Those who had bet on Public Cloud Storage will probably have an unpleasant surprise when they receive the invoice. The cost per GB is actually quite inconsequential compared to the cost charged for the use of this data, which is difficult to predict. This oversight can lead to absurd decisions, as NASA recently migrated 247 petabytes of data to AWS... without anticipating the exorbitant cost that would result from thousands of downloads of these documents by scientists.

We can therefore bet on the acceleration of the ‘data repatriation’ movement, meaning the migration from public cloud services to private cloud infrastructures. These can be on-premise or hosted by a cloud provider.

By repatriating their data, companies benefit from the best price/performance ratio, and retain complete control. The main obstacle that companies face is mobilizing the skills required to deploy and manage a storage cluster, either internally or via a provider. That is why OpenIO is offering more and more managed services. One example is our support service called "You Host, We Manage". This is a storage management service dedicated to companies with large clusters of at least 5 PB, where OpenIO manages the cluster so that our customers can focus on their core business.

The end of corporate NAS in favor of collaboration platforms

More and more often, we see Object Storage replace NAS servers that were previously used to deliver data to web applications. Replacing NAS with object storage allows companies to lower their costs while increasing their infrastructure resilience (see the Dailymotion use case).

The explosion of remote working has accelerated the obsolescence of enterprise NAS servers (NAS scale-out), which have long been used to share documents between members of an organization connected within a single private network. Remote and mobile communications require new collaborative tools, such as Nextcloud or Storage Made Easy, which allow people to access, share and edit resources from any device (computer, smartphone, tablet...) in a collaborative way. Object Storage can be used as a low-cost and scalable back-end storage technology for collaborative platforms. In comparison, enterprise NAS, which is often based on appliances and file systems, results in a high TCO and limited capacities.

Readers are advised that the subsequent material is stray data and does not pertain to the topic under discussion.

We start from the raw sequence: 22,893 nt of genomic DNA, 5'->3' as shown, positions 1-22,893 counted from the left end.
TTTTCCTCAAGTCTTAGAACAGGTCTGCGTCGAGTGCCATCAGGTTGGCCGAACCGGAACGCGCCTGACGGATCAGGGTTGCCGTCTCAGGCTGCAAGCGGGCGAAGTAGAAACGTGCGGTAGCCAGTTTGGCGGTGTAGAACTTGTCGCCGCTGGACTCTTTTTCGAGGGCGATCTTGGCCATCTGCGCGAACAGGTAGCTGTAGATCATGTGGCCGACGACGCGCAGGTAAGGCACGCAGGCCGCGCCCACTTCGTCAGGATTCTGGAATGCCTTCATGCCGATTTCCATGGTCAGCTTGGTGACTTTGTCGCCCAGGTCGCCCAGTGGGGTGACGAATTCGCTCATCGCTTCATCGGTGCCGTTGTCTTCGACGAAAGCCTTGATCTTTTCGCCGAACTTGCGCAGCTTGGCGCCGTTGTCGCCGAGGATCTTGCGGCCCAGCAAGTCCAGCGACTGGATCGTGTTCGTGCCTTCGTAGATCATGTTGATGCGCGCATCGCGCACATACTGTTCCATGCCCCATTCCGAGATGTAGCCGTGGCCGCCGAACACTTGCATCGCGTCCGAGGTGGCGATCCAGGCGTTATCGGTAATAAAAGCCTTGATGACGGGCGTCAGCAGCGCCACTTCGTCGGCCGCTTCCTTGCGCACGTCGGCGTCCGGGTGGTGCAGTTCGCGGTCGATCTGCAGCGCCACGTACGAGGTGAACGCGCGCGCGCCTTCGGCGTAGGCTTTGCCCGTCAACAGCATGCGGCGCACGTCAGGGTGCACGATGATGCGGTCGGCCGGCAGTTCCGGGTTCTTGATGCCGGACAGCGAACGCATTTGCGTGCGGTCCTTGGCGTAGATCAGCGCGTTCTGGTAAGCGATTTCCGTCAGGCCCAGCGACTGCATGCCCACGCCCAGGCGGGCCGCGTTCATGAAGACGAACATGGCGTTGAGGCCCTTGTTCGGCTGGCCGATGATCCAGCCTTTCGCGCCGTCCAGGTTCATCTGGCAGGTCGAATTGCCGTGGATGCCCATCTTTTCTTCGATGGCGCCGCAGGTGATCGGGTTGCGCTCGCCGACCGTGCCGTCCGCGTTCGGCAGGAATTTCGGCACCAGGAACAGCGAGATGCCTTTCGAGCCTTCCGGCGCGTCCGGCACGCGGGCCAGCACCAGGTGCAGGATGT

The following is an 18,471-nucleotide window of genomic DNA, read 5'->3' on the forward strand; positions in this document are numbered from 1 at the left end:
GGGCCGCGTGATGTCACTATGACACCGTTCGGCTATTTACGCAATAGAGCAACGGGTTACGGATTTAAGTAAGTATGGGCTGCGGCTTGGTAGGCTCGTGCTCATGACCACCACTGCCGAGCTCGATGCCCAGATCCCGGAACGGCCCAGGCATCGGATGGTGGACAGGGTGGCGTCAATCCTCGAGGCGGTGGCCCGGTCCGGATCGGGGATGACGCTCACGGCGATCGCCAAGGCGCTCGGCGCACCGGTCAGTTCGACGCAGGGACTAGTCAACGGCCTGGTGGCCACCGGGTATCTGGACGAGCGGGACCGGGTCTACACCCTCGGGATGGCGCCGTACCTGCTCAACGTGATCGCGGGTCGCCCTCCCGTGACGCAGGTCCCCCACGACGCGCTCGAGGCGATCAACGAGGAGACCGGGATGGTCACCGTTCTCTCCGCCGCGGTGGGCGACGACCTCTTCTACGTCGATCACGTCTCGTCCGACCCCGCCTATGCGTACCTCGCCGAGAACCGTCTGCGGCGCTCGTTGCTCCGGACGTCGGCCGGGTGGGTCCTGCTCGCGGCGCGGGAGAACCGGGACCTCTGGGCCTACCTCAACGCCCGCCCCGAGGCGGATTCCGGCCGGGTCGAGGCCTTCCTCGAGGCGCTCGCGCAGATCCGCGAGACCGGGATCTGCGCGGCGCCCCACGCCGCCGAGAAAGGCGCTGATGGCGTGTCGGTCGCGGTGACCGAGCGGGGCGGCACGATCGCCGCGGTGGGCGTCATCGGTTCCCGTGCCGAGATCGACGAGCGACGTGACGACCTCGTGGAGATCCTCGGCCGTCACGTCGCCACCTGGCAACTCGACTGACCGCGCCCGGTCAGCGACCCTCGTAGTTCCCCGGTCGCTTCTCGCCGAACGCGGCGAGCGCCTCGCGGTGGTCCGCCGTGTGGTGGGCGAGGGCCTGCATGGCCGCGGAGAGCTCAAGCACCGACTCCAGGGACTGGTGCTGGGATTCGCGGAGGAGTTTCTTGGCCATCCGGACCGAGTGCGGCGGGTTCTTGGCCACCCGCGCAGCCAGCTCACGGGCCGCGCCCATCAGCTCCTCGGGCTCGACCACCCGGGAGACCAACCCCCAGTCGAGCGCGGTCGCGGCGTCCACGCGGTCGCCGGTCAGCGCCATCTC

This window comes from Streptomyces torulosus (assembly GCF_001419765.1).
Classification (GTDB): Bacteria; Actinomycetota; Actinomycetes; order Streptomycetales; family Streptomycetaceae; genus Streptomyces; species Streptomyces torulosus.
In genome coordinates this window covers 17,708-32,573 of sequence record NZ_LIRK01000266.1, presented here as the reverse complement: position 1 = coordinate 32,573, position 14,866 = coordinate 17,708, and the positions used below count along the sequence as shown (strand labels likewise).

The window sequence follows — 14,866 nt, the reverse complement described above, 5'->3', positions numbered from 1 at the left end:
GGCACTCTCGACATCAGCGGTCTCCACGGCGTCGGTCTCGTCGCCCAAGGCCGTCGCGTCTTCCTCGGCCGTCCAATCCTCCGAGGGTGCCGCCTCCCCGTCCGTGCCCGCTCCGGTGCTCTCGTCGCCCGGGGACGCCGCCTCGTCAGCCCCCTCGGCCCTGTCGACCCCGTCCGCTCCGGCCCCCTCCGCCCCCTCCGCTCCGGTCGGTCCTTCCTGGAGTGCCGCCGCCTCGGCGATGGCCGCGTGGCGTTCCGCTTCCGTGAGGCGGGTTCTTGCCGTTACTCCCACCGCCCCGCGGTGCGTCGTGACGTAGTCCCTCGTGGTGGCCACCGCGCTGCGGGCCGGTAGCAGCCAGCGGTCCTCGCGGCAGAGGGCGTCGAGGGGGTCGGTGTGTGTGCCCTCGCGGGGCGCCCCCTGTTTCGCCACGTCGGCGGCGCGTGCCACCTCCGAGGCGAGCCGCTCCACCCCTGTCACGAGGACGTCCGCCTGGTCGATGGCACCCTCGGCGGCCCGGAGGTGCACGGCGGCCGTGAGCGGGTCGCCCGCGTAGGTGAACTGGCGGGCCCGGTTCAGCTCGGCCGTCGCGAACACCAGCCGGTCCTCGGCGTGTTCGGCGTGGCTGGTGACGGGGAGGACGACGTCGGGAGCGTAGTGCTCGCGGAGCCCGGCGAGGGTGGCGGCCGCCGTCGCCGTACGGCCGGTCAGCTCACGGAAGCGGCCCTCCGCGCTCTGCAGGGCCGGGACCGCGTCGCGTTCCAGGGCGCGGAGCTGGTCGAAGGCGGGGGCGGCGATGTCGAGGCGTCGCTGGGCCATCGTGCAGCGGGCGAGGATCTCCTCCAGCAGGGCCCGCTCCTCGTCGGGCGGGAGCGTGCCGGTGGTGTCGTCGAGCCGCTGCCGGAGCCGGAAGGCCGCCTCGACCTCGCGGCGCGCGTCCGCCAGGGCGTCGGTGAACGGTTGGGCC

Infrastructure modernization and fleet optimization

Crises are a breeding ground for innovation. The current situation will have shown the role technology plays in maintaining the link between individuals. The situation will also lead companies to modernize their infrastructures, as the crisis will have accelerated the adoption of new tools that will most likely become a lasting part of working habits.

The way we propose Object Storage, defined as a hardware-agnostic software, could prove to be an intelligent solution to reuse older generation machines, and increase storage capacities at low cost. Especially since OpenIO also perfectly supports hardware heterogeneity within the same cluster.

The future belongs to those who will make the most relevant choices before the others.

One question remains: in times of crisis and uncertainty, is it reasonable to launch a migration project to a new storage solution? After the rush of the first few weeks, your teams are probably less stressed and more available. Above all, this crisis, by taking everyone back to the starting line, is also putting the cards back on the table. The future belongs to those who will make the most relevant choices before the others.